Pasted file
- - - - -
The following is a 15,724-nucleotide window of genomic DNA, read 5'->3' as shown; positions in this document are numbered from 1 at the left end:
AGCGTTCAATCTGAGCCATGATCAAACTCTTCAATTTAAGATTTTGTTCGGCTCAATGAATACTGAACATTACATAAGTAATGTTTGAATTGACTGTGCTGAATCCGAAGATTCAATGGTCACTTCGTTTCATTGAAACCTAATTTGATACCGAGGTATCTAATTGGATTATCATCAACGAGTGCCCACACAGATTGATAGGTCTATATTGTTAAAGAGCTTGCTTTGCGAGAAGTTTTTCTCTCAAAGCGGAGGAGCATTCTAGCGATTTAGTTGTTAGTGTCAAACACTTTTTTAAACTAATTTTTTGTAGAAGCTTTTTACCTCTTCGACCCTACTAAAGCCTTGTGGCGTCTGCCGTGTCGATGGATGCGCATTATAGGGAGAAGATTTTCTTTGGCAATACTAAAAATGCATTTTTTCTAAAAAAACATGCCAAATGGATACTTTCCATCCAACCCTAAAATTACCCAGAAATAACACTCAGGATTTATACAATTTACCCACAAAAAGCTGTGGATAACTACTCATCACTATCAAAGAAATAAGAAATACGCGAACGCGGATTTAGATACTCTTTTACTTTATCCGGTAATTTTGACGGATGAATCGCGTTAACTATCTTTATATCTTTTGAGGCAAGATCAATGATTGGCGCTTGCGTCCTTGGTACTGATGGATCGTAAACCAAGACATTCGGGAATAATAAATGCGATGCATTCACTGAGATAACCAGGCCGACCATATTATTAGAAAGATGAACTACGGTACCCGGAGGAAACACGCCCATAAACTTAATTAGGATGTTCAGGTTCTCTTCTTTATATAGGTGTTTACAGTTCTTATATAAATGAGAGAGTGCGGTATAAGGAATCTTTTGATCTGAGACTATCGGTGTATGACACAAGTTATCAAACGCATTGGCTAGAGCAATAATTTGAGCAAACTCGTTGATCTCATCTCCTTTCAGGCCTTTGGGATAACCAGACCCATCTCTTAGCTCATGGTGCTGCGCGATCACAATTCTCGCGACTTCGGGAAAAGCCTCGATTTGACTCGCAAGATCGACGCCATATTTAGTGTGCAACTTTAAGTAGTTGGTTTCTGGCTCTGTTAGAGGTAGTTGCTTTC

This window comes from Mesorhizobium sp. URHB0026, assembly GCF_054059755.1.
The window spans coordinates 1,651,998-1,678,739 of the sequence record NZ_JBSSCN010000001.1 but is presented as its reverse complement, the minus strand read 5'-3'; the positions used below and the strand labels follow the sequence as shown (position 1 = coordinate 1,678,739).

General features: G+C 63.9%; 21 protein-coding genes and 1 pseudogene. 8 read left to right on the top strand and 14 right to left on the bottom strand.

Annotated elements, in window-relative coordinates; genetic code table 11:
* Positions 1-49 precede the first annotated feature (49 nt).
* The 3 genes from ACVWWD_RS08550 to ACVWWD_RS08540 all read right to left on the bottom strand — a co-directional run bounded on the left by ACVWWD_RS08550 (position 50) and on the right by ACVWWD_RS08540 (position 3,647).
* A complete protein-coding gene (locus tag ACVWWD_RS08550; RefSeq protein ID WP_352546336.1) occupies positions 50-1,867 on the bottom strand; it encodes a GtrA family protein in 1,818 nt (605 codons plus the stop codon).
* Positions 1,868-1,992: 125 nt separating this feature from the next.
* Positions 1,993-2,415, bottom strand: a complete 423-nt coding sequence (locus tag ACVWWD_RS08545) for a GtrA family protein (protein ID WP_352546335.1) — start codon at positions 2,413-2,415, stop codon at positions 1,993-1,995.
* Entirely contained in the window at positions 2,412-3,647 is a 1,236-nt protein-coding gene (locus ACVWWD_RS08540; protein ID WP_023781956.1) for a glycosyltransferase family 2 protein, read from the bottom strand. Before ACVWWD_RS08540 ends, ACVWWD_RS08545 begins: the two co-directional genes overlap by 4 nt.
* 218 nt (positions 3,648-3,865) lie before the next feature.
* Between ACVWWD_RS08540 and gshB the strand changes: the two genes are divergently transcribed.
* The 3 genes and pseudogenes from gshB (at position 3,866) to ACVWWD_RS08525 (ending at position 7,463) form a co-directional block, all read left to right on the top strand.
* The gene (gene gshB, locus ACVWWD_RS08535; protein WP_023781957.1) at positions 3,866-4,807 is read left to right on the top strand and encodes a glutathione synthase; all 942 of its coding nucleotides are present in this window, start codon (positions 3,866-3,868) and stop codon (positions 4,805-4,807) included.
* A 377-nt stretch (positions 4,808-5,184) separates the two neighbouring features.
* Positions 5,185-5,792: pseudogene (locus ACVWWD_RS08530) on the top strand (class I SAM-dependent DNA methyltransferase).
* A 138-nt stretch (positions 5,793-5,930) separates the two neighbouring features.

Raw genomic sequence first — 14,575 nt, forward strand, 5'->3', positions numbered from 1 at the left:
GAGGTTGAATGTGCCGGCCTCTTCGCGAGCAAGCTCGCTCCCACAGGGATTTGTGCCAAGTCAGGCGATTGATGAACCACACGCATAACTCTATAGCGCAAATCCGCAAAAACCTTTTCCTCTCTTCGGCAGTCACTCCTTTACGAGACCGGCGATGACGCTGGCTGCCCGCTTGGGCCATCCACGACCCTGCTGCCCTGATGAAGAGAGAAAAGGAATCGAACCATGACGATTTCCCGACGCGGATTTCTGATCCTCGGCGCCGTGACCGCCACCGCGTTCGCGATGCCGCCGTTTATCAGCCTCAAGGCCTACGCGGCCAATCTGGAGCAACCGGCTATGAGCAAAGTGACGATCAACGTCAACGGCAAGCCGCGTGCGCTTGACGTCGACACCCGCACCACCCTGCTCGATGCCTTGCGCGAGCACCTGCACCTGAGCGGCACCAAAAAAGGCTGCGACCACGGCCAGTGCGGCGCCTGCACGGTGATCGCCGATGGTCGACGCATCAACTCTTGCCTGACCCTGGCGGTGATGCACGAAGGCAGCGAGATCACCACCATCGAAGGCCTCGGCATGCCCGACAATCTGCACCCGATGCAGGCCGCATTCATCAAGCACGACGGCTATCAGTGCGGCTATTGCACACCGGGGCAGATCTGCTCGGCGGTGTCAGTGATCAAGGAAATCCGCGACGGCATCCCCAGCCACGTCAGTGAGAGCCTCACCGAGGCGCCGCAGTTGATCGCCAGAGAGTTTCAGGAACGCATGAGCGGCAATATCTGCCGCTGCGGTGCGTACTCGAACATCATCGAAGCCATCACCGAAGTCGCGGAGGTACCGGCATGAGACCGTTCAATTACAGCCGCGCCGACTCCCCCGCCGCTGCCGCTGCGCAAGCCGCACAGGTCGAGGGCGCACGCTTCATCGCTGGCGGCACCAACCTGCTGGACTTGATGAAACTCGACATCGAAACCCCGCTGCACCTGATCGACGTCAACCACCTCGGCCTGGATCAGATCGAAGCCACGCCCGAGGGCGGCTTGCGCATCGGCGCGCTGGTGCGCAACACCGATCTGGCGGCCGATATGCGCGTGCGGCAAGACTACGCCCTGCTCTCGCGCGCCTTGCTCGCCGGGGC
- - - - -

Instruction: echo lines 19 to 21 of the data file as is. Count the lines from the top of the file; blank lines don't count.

* A 138-nt stretch (positions 5,793-5,930) separates the two neighbouring features.

Raw genomic sequence first — 14,575 nt, forward strand, 5'->3', positions numbered from 1 at the left:
GAGGTTGAATGTGCCGGCCTCTTCGCGAGCAAGCTCGCTCCCACAGGGATTTGTGCCAAGTCAGGCGATTGATGAACCACACGCATAACTCTATAGCGCAAATCCGCAAAAACCTTTTCCTCTCTTCGGCAGTCACTCCTTTACGAGACCGGCGATGACGCTGGCTGCCCGCTTGGGCCATCCACGACCCTGCTGCCCTGATGAAGAGAGAAAAGGAATCGAACCATGACGATTTCCCGACGCGGATTTCTGATCCTCGGCGCCGTGACCGCCACCGCGTTCGCGATGCCGCCGTTTATCAGCCTCAAGGCCTACGCGGCCAATCTGGAGCAACCGGCTATGAGCAAAGTGACGATCAACGTCAACGGCAAGCCGCGTGCGCTTGACGTCGACACCCGCACCACCCTGCTCGATGCCTTGCGCGAGCACCTGCACCTGAGCGGCACCAAAAAAGGCTGCGACCACGGCCAGTGCGGCGCCTGCACGGTGATCGCCGATGGTCGACGCATCAACTCTTGCCTGACCCTGGCGGTGATGCACGAAGGCAGCGAGATCACCACCATCGAAGGCCTCGGCATGCCCGACAATCTGCACCCGATGCAGGCCGCATTCATCAAGCACGACGGCTATCAGTGCGGCTATTGCACACCGGGGCAGATCTGCTCGGCGGTGTCAGTGATCAAGGAAATCCGCGACGGCATCCCCAGCCACGTCAGTGAGAGCCTCACCGAGGCGCCGCAGTTGATCGCCAGAGAGTTTCAGGAACGCATGAGCGGCAATATCTGCCGCTGCGGTGCGTACTCGAACATCATCGAAGCCATCACCGAAGTCGCGGAGGTACCGGCATGAGACCGTTCAATTACAGCCGCGCCGACTCCCCCGCCGCTGCCGCTGCGCAAGCCGCACAGGTCGAGGGCGCACGCTTCATCGCTGGCGGCACCAACCTGCTGGACTTGATGAAACTCGACATCGAAACCCCGCTGCACCTGATCGACGTCAACCACCTCGGCCTGGATCAGATCGAAGCCACGCCCGAGGGCGGCTTGCGCATCGGCGCGCTGGTGCGCAACACCGATCTGGCGGCCGATATGCGCGTGCGGCAAGACTACGCCCTGCTCTCGCGCGCCTTGCTCGCCGGGGC